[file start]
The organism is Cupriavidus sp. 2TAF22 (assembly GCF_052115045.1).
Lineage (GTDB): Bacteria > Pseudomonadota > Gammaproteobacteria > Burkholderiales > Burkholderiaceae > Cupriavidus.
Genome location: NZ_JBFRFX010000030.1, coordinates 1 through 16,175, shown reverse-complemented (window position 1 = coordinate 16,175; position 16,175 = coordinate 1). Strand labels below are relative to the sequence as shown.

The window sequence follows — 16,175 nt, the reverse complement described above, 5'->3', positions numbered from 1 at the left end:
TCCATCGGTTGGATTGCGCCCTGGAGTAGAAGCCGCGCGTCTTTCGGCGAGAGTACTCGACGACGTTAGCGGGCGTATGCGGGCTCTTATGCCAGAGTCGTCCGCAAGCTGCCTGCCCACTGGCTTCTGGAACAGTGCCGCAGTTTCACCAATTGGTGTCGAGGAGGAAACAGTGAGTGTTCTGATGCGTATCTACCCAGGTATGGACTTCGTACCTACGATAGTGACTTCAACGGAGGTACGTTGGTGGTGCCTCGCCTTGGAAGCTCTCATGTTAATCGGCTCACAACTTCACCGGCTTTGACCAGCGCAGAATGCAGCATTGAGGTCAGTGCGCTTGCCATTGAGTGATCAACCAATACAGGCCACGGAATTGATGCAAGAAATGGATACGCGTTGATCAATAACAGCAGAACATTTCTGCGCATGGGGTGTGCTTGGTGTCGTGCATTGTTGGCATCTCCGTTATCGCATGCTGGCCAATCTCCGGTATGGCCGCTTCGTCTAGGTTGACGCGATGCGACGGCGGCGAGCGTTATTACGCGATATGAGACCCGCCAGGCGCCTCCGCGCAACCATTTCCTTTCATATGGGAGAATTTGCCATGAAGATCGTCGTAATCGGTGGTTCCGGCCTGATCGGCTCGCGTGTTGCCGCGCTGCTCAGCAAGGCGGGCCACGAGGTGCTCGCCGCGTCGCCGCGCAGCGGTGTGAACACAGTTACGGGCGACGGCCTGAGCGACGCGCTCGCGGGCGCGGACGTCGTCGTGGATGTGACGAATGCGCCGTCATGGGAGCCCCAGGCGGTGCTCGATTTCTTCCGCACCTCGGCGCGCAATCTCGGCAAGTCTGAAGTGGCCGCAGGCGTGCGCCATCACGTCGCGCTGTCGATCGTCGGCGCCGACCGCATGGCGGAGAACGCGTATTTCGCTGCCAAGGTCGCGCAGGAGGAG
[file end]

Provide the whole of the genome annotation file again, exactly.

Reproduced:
The organism is Cupriavidus sp. 2TAF22 (assembly GCF_052115045.1).
Lineage (GTDB): Bacteria > Pseudomonadota > Gammaproteobacteria > Burkholderiales > Burkholderiaceae > Cupriavidus.
Genome location: NZ_JBFRFX010000030.1, coordinates 1 through 16,175, shown reverse-complemented (window position 1 = coordinate 16,175; position 16,175 = coordinate 1). Strand labels below are relative to the sequence as shown.

The window sequence follows — 16,175 nt, the reverse complement described above, 5'->3', positions numbered from 1 at the left end:
TCCATCGGTTGGATTGCGCCCTGGAGTAGAAGCCGCGCGTCTTTCGGCGAGAGTACTCGACGACGTTAGCGGGCGTATGCGGGCTCTTATGCCAGAGTCGTCCGCAAGCTGCCTGCCCACTGGCTTCTGGAACAGTGCCGCAGTTTCACCAATTGGTGTCGAGGAGGAAACAGTGAGTGTTCTGATGCGTATCTACCCAGGTATGGACTTCGTACCTACGATAGTGACTTCAACGGAGGTACGTTGGTGGTGCCTCGCCTTGGAAGCTCTCATGTTAATCGGCTCACAACTTCACCGGCTTTGACCAGCGCAGAATGCAGCATTGAGGTCAGTGCGCTTGCCATTGAGTGATCAACCAATACAGGCCACGGAATTGATGCAAGAAATGGATACGCGTTGATCAATAACAGCAGAACATTTCTGCGCATGGGGTGTGCTTGGTGTCGTGCATTGTTGGCATCTCCGTTATCGCATGCTGGCCAATCTCCGGTATGGCCGCTTCGTCTAGGTTGACGCGATGCGACGGCGGCGAGCGTTATTACGCGATATGAGACCCGCCAGGCGCCTCCGCGCAACCATTTCCTTTCATATGGGAGAATTTGCCATGAAGATCGTCGTAATCGGTGGTTCCGGCCTGATCGGCTCGCGTGTTGCCGCGCTGCTCAGCAAGGCGGGCCACGAGGTGCTCGCCGCGTCGCCGCGCAGCGGTGTGAACACAGTTACGGGCGACGGCCTGAGCGACGCGCTCGCGGGCGCGGACGTCGTCGTGGATGTGACGAATGCGCCGTCATGGGAGCCCCAGGCGGTGCTCGATTTCTTCCGCACCTCGGCGCGCAATCTCGGCAAGTCTGAAGTGGCCGCAGGCGTGCGCCATCACGTCGCGCTGTCGATCGTCGGCGCCGACCGCATGGCGGAGAACGCGTATTTCGCTGCCAAGGTCGCGCAGGAGGAG